East artists exhibit talents at Penn State New Kensington
"The Honkers" by Joyce Frost is on display at the East Suburban Art League exhibit through Dec. 30 at Penn State New Kensington.
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Although Joyce Frost has been a member of the Photographic Society of America for 62 of its 78 years, she also loved playing the clarinet for the Delmont Community Band. That's one reason the Murrysville woman had a difficult choice to make when her husband, Lawrence, urged her to join him as a member of the East Suburban Art League.
"Both groups met on Thursday evening, so I had to make a difficult decision," Mrs. Frost, 91, recalled.
She ended up buying a Nikon 35mm, single lens reflex camera and putting her clarinet back in its case.
"Because Lawrence was doing color, I decided to do black and white photos," she said. "He developed my photos in his darkroom, but when he passed on four years ago, I decided to join the crowd and went out and bought myself a digital camera."
From now through Dec. 30, Mrs. Frost and 28 other league artists are exhibiting their work at the Art Gallery at Penn State New Kensington. Many of the works are for sale with prices from $50 to $1,200.
Each artist is permitted to exhibit two works, and Mrs. Frost chose one titled "Honkers" that is getting a lot of attention. It depicts an elderly woman with white hair and a colorful cane and purse blowing her nose with a bright yellow handkerchief while seated next to a goose. The photo took home a first-place prize in this year's Murrysville Women's Club Art Show.
Her second work, "Blue Room," is a photograph taken inside the living room of the Frost mansion in Fredonia, N.Y. where she first met her husband.
"The walls are painted a sort of royal blue, and the photo includes two windows and a mannequin wearing a reddish-purple dress," she said.
Exhibit coordinator Ted Scanga, 74, of Lower Burrell has been a league member since 1997, although he first started painting in oils in 1964. In the 1990s, he switched media from oils to acrylics, basically because acrylics dry faster.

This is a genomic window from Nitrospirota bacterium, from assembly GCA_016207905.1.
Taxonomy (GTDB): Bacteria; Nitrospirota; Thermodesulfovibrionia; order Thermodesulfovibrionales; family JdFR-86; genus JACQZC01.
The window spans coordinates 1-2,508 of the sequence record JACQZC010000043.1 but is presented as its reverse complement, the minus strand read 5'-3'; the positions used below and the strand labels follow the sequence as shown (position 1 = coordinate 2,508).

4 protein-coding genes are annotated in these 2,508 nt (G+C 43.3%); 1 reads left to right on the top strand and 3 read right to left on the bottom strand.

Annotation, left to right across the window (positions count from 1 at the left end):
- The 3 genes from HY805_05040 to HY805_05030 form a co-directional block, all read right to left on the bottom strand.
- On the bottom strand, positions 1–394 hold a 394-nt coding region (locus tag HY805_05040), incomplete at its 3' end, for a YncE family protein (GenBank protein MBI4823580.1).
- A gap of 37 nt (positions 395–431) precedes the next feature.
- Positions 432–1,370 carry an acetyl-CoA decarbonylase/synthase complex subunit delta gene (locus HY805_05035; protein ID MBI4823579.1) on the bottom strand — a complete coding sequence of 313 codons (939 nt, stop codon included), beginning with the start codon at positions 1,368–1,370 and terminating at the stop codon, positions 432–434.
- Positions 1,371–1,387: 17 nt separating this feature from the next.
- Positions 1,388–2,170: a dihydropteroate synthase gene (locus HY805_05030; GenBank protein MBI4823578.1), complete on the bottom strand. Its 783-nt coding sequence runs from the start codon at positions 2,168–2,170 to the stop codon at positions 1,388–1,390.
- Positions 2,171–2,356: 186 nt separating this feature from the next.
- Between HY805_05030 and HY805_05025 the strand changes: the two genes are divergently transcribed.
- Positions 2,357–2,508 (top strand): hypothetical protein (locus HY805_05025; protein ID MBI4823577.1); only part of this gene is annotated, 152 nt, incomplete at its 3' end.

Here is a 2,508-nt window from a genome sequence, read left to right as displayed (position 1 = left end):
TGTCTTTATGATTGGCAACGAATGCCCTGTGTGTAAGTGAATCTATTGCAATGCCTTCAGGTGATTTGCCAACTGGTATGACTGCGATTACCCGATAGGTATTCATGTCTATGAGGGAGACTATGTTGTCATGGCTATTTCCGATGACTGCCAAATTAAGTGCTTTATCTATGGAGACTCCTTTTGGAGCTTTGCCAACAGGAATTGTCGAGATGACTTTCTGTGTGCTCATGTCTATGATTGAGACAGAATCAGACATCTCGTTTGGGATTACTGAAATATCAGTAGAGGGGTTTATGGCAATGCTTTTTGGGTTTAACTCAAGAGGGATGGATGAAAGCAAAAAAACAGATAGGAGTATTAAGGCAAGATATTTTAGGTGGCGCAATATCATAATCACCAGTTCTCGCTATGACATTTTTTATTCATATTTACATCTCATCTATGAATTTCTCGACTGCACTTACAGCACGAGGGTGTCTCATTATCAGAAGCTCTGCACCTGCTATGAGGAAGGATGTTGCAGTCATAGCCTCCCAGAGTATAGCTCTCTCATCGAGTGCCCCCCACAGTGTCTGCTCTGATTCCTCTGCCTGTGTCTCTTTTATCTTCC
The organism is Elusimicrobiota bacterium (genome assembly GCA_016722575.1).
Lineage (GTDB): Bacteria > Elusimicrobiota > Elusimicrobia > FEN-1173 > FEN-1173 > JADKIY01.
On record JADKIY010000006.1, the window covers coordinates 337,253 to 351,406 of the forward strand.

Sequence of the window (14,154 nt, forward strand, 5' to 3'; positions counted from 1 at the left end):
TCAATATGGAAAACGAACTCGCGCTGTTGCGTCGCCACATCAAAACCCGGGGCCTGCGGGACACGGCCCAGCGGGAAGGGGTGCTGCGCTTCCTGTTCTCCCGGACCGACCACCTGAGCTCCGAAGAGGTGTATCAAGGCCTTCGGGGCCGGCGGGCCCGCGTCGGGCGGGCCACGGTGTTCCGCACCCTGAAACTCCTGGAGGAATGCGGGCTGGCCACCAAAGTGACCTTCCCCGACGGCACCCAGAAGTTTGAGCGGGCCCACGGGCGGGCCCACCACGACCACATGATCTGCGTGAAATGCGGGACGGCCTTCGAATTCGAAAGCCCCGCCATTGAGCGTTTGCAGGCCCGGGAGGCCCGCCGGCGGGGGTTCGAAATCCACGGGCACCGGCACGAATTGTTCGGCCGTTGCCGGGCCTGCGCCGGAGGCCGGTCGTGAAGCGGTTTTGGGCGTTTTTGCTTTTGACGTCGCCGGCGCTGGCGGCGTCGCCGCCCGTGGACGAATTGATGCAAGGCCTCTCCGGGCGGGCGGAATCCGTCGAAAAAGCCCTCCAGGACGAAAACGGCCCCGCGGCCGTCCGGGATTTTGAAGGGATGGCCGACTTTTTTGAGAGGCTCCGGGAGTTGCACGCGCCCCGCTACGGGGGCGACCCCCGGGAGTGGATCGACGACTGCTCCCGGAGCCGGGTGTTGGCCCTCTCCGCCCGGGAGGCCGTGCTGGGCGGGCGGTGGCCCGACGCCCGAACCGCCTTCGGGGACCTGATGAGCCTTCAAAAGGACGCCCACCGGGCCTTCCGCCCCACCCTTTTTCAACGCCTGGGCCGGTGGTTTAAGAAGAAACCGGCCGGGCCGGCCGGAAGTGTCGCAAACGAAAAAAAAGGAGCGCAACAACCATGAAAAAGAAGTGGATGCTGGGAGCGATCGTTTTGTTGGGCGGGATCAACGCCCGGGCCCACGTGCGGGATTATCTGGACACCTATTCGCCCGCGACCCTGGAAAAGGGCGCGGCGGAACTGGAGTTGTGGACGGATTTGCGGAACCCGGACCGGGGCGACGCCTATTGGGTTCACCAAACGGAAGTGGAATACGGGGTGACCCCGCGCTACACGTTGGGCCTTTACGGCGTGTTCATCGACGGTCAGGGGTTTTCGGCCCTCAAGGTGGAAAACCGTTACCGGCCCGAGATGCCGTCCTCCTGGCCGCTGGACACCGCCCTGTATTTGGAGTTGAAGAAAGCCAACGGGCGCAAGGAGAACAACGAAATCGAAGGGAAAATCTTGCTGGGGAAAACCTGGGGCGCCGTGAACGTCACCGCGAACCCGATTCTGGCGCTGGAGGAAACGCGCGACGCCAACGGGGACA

Raised on a dairy farm where he also learned carpentry, Mr. Scanga bought a lathe for his youngest son, James, and put it in his barn, where the two "toyed around with it." By the 1980s, he had acquired a full wood shop of tools and ended up making most of his own furniture, everything from an ash and walnut wood inlay table for the dining room to all-cherry office furniture.
"Recently, I've gotten turned off to making furniture but might consider something if it were unique enough," said Mr. Scanga, who retired from Alcoa after 32 years.
At the moment, he's become adept as a wood turner and specializes in bowls and vases. For the exhibit, he's included a walnut bowl along with an acrylic painting titled "Death in Life," a depiction of a dead log with rudbeckia growing alongside.
Once on a trout fishing trip to Wyoming, he saw for the first time an intarsia (inlaid wood) piece and thought he'd try his hand back home at the woodworking skill similar to marquetry. His first piece, an image of an elk inlaid in a 12-by-15-inch oval, is now hanging on a wall in his laundry room. Other intarsia pieces have followed.
In Murrysville, Sarah Wood, 72, has been a watercolorist for four years. After she retired as a researcher for Carnegie-Mellon University in 2006, she decided to take a watercolor class at the Franklin Regional Adult School.
"People often ask me 'why watercolors,' and I explain that it was what they offered at the time," said Ms. Wood, who has a Ph.D. in microbiology. "After I retired, I made quite a leap from scientific precision to using the other half of my brain by painting."
For the exhibit, she's included two watercolors. A work titled "Winter Pears," is not for sale because it's meant to go with another painting she's completing to hang on her living room wall. A second painting, "Lady in Fur," was done from a photo of her grandmother, Jess Davidson.
The art league was formed in 1965 as the Holiday Arts League. It is open to all artists, with yearly dues of $25. Meetings are held at 7 p.m. the first Thursday of each month at the Christ Lutheran Church on Route 286 at Sardis in Murrysville.
The exhibit includes metal sculpture, oil and watercolor paintings, photography, wood turnings, paper crafts and more. Details: 724-339-8890.
First Published December 20, 2012 5:15 am